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Our error management

Klassischer Fehltritt/ Fehler: in einen Kaugummi treten

If we don’t make mis­takes, we are too slow!

“We live in an error cul­ture.” “You only get bet­ter by mak­ing mis­takes.” “I you don’t make mis­takes, you don’t learn.” These and oth­er words of wis­dom can be found in many places. Thy also sound coher­ent and sens­ible. After all, there is noth­ing more annoy­ing than when col­leagues cov­er up mis­takes and as a con­sequence, you run into prob­lems your­self. If every­one deals openly with mis­takes, that takes a lot of pres­sure off of every­one. That’s the theory.

But then, at some point, the day comes when you your­self have (really) missed the mark. This is often fol­lowed by the per­fectly under­stand­able human reac­tion of self-pro­tec­tion: “I really can­’t do any­thing about that! Who could have known that? That is clearly the fault of the customer/partner/colleague!” This demon­strates a rather impress­ive human abil­ity – to pro­tect our own egos, we simply keep telling ourselves that oth­ers are to blame until we actu­ally believe it. Unfor­tu­nately, it is also very likely that the mis­take will then be repeated. As a res­ult of this self-pro­tec­tion, the num­ber of fools and ignora­muses increases steadily.

How­ever, if you really get on your ego’s toes and hon­estly ques­tion your­self, inter­est­ing (some­times pain­ful) insights arise, such as “I was too unfocused,” “I was­n’t pre­pared enough,” “I did­n’t com­mu­nic­ate clearly enough,” or “As a cus­tom­er, I would have expec­ted bet­ter.” Hon­estly admit­ting these things to your­self and ana­lyz­ing them with your ego is annoy­ing and can be mighty exhaust­ing, but it helps immensely in the long run.

At Peer­ox, we believe in speed. We know we don’t have the time or resources to avoid every con­ceiv­able mis­take in advance. That means we delib­er­ately take risks, try, and fail. We fail all the time and make mis­takes all the time. But this is the only way we can find out togeth­er what really works. It actu­ally takes more time to cov­er up mis­takes than to try some­thing out and per­haps fail a few times. We are true to the motto, “If we don’t make mis­takes, we’re too slow!”

For this strategy, three things are abso­lutely import­ant for us:

  1. We con­sciously take risks and assess pos­sible errors/damage! We must not naively run into mis­takes that may threaten our existence.
  2. We learn togeth­er from our own mis­takes and those of our col­leagues. We take every oppor­tun­ity to devel­op new solu­tion strategies.
  3. We trust each oth­er. Deal­ing openly with one’s own short­com­ings requires a very spe­cial team spir­it. Each indi­vidu­al Peer pro­tects and pro­motes this sens­it­ive culture.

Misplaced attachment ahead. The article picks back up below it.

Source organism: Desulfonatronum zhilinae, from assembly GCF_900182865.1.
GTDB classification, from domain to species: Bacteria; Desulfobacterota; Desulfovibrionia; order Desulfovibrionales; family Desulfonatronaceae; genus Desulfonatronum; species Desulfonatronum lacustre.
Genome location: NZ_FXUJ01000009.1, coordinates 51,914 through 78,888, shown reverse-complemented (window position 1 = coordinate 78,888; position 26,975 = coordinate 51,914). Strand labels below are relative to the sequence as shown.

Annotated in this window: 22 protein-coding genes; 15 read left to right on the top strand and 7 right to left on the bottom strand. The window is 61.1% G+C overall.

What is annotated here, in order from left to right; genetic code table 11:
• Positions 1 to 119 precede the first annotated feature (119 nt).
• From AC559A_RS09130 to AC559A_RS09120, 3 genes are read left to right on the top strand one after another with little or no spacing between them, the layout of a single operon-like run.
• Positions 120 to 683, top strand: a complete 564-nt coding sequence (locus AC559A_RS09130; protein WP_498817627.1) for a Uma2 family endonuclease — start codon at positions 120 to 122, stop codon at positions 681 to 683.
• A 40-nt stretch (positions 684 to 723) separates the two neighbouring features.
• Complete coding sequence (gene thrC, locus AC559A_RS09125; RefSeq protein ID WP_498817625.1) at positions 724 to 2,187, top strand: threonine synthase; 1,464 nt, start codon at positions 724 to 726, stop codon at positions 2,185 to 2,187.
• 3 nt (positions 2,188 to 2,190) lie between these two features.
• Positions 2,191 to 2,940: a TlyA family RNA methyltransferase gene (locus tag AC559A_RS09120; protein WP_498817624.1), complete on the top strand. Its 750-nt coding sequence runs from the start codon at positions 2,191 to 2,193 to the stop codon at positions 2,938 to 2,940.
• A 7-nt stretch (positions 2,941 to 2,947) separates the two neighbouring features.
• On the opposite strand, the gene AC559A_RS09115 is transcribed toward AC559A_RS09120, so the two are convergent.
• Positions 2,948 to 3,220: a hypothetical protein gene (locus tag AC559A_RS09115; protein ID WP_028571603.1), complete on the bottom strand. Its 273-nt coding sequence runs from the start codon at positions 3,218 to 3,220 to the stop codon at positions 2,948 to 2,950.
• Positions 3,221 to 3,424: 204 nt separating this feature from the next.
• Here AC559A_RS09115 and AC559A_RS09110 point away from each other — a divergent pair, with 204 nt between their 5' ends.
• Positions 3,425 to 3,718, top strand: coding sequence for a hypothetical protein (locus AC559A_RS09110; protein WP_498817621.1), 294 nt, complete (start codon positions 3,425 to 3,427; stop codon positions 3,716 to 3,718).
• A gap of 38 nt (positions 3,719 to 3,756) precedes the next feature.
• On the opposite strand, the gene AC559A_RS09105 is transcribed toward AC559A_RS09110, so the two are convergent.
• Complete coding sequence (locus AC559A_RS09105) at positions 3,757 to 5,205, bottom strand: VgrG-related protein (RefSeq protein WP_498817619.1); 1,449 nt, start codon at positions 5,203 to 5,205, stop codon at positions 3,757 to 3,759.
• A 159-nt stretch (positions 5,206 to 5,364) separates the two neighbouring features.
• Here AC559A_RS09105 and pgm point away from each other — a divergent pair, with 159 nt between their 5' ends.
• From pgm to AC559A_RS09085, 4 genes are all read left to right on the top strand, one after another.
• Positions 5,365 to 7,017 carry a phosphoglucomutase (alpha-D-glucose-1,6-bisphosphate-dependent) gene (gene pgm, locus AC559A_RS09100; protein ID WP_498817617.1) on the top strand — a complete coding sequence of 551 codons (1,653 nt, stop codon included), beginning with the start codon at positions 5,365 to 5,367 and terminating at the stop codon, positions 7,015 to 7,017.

In order to live this error cul­ture in the team, some com­pan­ies have, for example, a so-called “Fuck-up Hour”. People talk about fail­ures togeth­er, learn from them and build trust in them­selves, each oth­er, and the team as a whole.

At Peer­ox, the concept of the “Fuck-up Hour” was not rad­ic­al enough for us. After all, the les­sons learned are lim­ited to the part of the team present at the meet­ing. Absent or new Peers hardly have the oppor­tun­ity to learn about the fail­ures. For this reas­on, we main­tain a digit­al “Fuck-up Diary”. This is an intern­al wiki page. The advant­ages of writ­ten doc­u­ment­a­tion are obvious:

  1. Through the pro­cess of writ­ing things down, you reflect on your­self much more. You rethink indi­vidu­al decisions, pre­requis­ites, con­clu­sions, and, above all, the res­ult­ing lessons.
  2. Through our daily work in the wiki, the wiki entries from the Fuck-up Diary are presen­ted again and again in searches on sim­il­ar top­ics. This also means that our future Peers will keep stum­bling across our mis­takes from the past.
  3. By con­stantly review­ing the mis­takes we have already made, we can dir­ectly apply the les­sons we learned in future situations.
  4. Your own ego is sig­ni­fic­antly more stressed. Let­ting your pants down like this in front of all your cur­rent and future Peers requires a lot of self-reflec­tion, con­fid­ence, and courage.

As founders and man­aging dir­ect­ors, we nat­ur­ally wrote the first entries. We hon­estly admit that we wer­en’t sure at the time wheth­er we wer­en’t put­ting too much on the team. Maybe our con­tri­bu­tions would remain the only con­tri­bu­tions and the whole idea would go up in smoke. But those who know us know that the pos­sib­il­ity of embar­rass­ing ourselves to the bone has nev­er been a reas­on not to do some­thing. Besides, we were pretty sure that if some­thing like this could work with any team, it would work with ours.

Here, too, we were not dis­ap­poin­ted in our hopes. The next, relent­lessly hon­est posts fol­lowed quite quickly. We talk, dis­cuss, and laugh about our mis­steps. In this way, we build up a great deal of trust with­in our team, and cre­ate a real cul­ture of mistakes.

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